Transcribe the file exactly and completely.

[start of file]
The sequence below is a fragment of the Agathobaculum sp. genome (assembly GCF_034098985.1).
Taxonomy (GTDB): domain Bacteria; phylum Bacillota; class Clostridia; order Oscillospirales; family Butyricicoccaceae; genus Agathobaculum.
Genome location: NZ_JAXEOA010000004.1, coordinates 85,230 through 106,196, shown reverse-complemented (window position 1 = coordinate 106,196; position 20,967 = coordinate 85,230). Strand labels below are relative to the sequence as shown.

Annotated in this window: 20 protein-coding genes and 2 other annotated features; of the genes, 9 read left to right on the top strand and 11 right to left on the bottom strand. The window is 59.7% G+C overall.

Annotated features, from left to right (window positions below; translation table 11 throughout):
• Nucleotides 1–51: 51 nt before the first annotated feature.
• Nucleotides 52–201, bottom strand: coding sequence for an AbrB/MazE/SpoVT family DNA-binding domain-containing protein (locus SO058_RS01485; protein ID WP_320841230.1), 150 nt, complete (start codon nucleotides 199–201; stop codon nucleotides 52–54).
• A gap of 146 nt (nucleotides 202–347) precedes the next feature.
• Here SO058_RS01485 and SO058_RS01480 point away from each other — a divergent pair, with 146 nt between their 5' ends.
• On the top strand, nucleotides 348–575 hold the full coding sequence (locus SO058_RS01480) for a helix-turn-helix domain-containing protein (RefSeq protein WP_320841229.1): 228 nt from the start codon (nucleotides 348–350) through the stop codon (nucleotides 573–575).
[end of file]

The sequence below is a fragment of the Agathobaculum sp. genome (assembly GCF_034098985.1).
Taxonomy (GTDB): domain Bacteria; phylum Bacillota; class Clostridia; order Oscillospirales; family Butyricicoccaceae; genus Agathobaculum.
Genome location: NZ_JAXEOA010000004.1, coordinates 85,230 through 106,196, shown reverse-complemented (window position 1 = coordinate 106,196; position 20,967 = coordinate 85,230). Strand labels below are relative to the sequence as shown.

Annotated in this window: 20 protein-coding genes and 2 other annotated features; of the genes, 9 read left to right on the top strand and 11 right to left on the bottom strand. The window is 59.7% G+C overall.

Annotated features, from left to right (window positions below; translation table 11 throughout):
• Nucleotides 1–51: 51 nt before the first annotated feature.
• Nucleotides 52–201, bottom strand: coding sequence for an AbrB/MazE/SpoVT family DNA-binding domain-containing protein (locus SO058_RS01485; protein ID WP_320841230.1), 150 nt, complete (start codon nucleotides 199–201; stop codon nucleotides 52–54).
• A gap of 146 nt (nucleotides 202–347) precedes the next feature.
• Here SO058_RS01485 and SO058_RS01480 point away from each other — a divergent pair, with 146 nt between their 5' ends.
• On the top strand, nucleotides 348–575 hold the full coding sequence (locus SO058_RS01480) for a helix-turn-helix domain-containing protein (RefSeq protein WP_320841229.1): 228 nt from the start codon (nucleotides 348–350) through the stop codon (nucleotides 573–575).